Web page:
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Dude looks likes a lady: the unisex trend blurring gender boundaries

A strange thing happened to me at the menswear shows in Paris this January. In the daydreaming time somewhere between browsing Instagram and waiting for the models to appear, I started mentally shopping for a new skirt. Not so weird (even for the dedicated trouser wearer that I am), given that I was surrounded by people wearing Very Nice Clothes. What was unusual was that I wanted a menswear skirt. Not just any men’s skirt, naturally. It was a sand-coloured one worn over army surplus-inspired ankle trousers by Dries Van Noten that convinced me I needed a knee-length hem. Immediately.

So what was it about the menswear skirts that won me over in the way that womenswear hasn’t been able to for several years? The answer is worthy of an eye roll, I know, but the truth is, the mood feels right. Because there is a unisex trend happening – at least in the upper echelons of fashion – that makes it feel as if gender is disappearing.

When new boy at Gucci Alessandro Michele sent out his models in chiffon and lace with long hair, there was already a framework in place.

It isn’t hard to find evidence of fashion melting gendered clothes into one wardrobe that appeals to both sexes. First up there’s Jonathan Anderson, a man who in real life likes to wear the (infinitely do-able) unisex uniform of crewneck jumper, mid-blue jeans and trainers. On the catwalk he has done more to blur the boundaries than any other designer. When he first started putting men in pussy-bow blouses, there was muttering about boundary pushing and it was dismissed as experimental London fashion by some factions. But his appointment to Loewe gave his point of view gravitas. So when new boy at Gucci Alessandro Michele sent out his models in chiffon and lace with long hair, there was already a framework in place.

One that Hedi Slimane has also helped to shape with his penchant for using skinny rock boys and girls wearing interchangeable rock’n’roll clothes and Cuban boots. At Givenchy, Riccardo Tisci showed knitted skirts styled over trousers. Meanwhile Mrs Prada – the living, breathing personification of the word zeitgeist – sent out invitations to view her new collections (notice the plural). She explained that she wanted to show fall menswear and pre-fall womenswear blended together as one because working on menswear always left her wondering how she could apply the same ideas to women.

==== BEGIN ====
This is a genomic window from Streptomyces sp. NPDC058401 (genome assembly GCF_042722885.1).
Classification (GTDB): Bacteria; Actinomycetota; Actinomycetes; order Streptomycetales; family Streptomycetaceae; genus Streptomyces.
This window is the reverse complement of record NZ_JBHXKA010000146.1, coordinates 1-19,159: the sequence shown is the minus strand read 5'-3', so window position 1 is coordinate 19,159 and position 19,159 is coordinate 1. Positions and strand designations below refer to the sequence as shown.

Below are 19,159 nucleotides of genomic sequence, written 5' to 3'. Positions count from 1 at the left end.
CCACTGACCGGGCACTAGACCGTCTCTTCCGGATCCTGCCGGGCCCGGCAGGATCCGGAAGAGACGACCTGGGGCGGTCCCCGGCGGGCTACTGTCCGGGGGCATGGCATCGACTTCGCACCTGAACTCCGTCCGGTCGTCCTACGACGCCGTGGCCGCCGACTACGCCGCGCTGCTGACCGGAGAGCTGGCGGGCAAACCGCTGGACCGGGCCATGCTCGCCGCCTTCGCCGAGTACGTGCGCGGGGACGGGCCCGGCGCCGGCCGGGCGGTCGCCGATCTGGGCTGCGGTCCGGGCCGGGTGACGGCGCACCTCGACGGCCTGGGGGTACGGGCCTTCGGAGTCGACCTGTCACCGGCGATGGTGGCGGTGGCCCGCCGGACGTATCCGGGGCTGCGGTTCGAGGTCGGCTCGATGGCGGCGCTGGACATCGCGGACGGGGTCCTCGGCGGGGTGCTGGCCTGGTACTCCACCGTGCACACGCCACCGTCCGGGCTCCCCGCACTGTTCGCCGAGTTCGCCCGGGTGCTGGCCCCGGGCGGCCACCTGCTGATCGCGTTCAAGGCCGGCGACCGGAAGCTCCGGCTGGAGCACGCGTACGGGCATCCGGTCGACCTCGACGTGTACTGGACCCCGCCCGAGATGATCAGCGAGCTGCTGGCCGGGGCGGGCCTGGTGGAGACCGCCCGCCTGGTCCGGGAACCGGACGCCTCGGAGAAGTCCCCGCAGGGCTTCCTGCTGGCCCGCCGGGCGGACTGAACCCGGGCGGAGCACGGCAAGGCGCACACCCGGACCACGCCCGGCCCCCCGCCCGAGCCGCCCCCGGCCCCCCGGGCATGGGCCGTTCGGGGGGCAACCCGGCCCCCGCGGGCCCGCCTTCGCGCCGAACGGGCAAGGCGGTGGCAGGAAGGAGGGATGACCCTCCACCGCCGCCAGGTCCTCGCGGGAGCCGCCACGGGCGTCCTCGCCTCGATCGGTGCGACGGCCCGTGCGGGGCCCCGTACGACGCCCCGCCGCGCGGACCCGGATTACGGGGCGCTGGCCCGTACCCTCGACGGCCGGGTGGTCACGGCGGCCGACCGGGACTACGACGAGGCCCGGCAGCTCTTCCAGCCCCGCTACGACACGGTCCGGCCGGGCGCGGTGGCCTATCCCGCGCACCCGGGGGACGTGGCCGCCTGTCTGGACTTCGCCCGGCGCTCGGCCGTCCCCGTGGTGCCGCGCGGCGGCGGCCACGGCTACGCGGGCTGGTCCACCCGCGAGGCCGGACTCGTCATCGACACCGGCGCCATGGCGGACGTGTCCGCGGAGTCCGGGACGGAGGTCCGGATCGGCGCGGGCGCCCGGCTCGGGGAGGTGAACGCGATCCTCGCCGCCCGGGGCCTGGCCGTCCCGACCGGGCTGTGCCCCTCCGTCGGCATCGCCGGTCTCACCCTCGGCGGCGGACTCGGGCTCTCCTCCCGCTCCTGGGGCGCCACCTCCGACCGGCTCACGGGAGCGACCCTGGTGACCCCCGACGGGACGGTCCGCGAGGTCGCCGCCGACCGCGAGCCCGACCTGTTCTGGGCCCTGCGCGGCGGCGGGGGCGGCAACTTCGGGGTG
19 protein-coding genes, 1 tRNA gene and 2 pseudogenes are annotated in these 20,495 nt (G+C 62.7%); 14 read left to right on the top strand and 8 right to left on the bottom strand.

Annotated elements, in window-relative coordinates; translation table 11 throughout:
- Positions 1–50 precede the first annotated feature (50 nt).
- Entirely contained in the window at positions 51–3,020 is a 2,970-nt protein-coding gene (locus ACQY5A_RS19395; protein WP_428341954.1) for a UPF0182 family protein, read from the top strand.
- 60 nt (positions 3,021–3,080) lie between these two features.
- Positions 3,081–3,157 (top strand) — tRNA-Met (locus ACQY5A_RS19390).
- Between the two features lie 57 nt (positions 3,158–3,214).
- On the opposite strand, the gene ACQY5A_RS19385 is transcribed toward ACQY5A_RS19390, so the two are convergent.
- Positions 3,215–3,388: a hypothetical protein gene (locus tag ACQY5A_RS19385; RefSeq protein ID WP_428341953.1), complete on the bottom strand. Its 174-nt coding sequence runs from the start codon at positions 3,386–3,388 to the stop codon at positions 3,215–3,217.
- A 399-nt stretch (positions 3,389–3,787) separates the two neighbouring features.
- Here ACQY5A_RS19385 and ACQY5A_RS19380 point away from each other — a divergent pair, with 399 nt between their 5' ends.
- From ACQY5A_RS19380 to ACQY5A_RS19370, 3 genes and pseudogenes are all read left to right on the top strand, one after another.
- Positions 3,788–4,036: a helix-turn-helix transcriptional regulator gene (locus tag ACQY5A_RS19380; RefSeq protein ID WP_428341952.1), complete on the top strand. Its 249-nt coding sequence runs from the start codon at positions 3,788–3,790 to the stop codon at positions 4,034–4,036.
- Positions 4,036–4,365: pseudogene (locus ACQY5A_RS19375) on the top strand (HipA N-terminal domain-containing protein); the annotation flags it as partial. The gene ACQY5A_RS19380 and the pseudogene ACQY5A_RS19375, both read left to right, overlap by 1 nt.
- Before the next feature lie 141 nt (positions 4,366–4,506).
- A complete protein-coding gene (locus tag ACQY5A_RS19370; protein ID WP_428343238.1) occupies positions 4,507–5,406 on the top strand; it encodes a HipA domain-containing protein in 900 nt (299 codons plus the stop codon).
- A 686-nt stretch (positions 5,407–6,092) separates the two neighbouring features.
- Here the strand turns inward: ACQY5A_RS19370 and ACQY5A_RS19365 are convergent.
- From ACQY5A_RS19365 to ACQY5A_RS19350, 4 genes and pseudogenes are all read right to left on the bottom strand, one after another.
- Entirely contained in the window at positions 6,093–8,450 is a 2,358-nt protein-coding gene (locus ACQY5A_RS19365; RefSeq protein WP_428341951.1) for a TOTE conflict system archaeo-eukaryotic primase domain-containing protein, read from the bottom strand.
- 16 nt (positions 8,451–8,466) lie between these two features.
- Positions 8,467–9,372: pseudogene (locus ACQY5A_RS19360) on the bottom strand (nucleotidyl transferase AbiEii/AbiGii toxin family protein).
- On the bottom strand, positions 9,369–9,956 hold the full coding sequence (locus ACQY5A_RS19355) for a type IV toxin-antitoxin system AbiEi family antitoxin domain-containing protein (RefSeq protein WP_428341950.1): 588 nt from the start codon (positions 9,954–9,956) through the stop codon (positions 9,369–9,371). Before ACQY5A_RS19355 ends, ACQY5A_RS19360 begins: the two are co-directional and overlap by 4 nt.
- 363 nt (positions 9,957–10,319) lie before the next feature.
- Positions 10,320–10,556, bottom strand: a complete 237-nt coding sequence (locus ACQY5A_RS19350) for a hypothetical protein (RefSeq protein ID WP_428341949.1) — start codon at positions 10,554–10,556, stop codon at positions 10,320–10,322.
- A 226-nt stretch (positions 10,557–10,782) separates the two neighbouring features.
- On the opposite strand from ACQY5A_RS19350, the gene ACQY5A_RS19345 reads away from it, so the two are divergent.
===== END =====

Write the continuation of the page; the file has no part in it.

Gucci show, Milan fashion week

Retailers are attempting to monetise the mood. Selfridges recently announced that it was getting rid of gendered floors and would just have three floors of fashion merchandised together so that customers could shop according to an expression of “self”. So high-minded, guys. And, alas, two weeks after I had berated the JW Anderson sales assistant for not stocking a blue and white striped menswear shirt I wanted badly on its womenswear rails.

Already advertising is doing its best to push this idea of gender-blending dressing. Cara Delevingne is photographed in a gang of boys wearing suits in the DKNY menswear 2015 campaign, while Julia Roberts in the Givenchy adverts makes the best case I’ve ever seen for gender-neutral tailoring.

On the Givenchy catwalk, Riccardo Tisci showed knitted skirts styled over trousers.

The question is not so much if we will be convinced into unisex dressing but why this is happening now. Culturally we’ve been here before. In no particular order we’ve had Tilda Swinton wearing androgynous suits, Bobby Gillespie wearing chiffon and a girly hair parting, Annie Hall and, of course, the maestro himself, David Bowie. My best guess is that the mood is informed by aesthetic rather than cultural or intellectual reasons (sorry, Selfridges). In recent seasons, there has been a gradual drift together for men’s and womenswear in terms of taste. Womenswear has lost its spiky edges, with trainers and Céline-esque trousers dominating. Equally menswear is busy getting its flounce on. This is perhaps the main point of the 2015 take on unisex – that menswear is becoming more feminine and not the other way around.

Dries Van Noten show

Fashion loves oddness, and it likes to shock. But the strange thing about seeing skirts live on the menswear catwalk (and you’ll have to trust me on this) was how manly they looked. This seems key to me if this trend is ever to take off. Beause much as I love hearing that my male comrades on the front row are sneaking into Zara to buy printed blouses, and I’m fantasising about menswear skirts, I think we all know that, despite the buzz, we are still quite a way from peak gender blur in the real world.

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